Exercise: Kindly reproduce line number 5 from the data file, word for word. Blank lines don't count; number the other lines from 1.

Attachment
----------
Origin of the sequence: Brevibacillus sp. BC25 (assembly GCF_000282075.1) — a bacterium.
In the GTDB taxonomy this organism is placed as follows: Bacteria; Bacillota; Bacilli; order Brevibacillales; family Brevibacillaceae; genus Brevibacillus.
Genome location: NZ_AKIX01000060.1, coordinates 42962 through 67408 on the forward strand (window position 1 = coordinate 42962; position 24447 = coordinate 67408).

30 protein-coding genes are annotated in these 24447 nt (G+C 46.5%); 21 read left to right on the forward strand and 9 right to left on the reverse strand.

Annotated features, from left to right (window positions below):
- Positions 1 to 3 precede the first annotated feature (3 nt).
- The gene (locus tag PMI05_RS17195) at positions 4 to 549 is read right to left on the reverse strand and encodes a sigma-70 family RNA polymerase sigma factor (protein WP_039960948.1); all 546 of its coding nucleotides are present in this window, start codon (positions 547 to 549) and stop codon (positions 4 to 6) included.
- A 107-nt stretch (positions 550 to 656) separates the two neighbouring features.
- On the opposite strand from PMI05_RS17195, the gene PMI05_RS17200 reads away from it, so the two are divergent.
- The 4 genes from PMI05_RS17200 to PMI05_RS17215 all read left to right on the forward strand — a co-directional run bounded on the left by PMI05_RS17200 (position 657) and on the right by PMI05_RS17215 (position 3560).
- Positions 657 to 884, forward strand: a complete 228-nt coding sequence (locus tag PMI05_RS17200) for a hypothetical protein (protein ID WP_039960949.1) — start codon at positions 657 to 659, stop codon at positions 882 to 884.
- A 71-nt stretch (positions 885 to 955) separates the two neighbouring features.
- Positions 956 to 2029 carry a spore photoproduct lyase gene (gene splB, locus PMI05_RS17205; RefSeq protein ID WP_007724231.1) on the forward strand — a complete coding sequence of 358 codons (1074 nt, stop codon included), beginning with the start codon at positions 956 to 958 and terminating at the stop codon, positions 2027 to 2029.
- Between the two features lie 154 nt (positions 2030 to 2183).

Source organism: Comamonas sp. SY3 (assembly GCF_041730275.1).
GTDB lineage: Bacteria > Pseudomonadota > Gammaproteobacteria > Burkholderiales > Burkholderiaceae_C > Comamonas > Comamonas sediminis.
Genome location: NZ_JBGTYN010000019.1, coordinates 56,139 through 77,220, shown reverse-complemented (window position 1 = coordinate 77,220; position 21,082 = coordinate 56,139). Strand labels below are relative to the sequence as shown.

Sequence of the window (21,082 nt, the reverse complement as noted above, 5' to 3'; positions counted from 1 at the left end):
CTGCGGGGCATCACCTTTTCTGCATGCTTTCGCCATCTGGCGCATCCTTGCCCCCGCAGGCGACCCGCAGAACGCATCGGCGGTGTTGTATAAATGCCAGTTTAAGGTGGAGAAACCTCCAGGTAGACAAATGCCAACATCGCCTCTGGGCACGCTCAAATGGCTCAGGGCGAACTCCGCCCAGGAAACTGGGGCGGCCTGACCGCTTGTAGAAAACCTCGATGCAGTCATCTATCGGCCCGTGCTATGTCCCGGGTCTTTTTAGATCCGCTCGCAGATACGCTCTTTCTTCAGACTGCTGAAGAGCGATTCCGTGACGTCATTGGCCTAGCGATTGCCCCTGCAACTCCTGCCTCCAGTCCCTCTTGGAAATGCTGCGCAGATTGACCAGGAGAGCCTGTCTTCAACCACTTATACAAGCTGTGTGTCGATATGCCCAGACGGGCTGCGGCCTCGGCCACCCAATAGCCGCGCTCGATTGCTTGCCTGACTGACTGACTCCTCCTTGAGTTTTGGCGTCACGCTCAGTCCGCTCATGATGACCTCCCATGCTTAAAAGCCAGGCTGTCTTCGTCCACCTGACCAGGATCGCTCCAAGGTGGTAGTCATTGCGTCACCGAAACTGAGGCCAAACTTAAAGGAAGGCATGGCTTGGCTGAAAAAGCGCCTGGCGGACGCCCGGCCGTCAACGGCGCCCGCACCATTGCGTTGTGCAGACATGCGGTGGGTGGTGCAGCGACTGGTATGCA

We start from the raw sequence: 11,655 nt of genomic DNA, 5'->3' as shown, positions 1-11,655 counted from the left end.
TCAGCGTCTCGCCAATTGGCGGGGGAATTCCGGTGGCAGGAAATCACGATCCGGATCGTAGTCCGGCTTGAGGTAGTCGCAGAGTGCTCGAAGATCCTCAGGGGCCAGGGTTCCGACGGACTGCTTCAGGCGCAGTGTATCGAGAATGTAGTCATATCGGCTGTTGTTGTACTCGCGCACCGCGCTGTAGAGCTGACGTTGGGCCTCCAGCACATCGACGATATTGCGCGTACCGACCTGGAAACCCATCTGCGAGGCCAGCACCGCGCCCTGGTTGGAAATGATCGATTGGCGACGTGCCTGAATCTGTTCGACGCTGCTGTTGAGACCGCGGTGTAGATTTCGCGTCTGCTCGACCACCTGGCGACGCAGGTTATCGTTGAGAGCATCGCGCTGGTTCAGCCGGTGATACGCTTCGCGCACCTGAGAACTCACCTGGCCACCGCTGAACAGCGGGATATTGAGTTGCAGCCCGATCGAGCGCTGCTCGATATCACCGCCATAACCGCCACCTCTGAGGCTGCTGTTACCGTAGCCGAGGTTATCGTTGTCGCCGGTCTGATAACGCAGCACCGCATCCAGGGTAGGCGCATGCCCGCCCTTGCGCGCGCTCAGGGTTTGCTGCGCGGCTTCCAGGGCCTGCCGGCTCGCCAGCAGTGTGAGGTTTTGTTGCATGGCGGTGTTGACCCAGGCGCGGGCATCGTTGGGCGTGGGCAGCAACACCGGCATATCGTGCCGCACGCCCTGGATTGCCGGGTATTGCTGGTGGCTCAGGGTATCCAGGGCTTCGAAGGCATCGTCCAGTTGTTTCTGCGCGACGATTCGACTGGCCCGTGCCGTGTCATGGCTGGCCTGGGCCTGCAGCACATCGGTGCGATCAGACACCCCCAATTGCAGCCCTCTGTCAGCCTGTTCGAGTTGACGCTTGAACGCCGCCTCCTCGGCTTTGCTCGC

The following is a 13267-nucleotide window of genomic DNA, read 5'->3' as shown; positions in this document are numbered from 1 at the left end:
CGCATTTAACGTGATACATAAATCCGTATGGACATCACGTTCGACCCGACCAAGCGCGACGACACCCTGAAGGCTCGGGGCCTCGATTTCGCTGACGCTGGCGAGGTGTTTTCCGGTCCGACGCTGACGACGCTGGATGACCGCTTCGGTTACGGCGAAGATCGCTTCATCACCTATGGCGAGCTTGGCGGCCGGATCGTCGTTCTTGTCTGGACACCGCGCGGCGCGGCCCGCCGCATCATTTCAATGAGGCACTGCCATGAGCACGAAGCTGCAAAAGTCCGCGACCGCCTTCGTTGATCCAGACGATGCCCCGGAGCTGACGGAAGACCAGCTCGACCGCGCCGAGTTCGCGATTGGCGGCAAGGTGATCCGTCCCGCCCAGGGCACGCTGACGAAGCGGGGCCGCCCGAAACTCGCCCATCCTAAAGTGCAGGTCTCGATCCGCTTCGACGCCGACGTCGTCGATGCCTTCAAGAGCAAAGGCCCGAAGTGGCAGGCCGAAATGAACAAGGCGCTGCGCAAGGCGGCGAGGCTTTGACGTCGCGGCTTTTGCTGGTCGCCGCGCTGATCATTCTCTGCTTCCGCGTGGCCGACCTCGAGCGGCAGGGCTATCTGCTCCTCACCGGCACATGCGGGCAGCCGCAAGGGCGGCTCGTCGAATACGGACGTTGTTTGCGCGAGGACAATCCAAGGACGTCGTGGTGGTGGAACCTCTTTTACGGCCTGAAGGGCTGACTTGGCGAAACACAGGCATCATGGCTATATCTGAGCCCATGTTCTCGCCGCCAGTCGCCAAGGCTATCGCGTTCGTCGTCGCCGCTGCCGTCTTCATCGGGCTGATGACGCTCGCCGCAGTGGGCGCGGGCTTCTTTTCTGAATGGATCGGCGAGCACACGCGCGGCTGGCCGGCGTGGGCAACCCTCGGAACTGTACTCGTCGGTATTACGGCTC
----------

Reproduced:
Annotated features, from left to right (window positions below):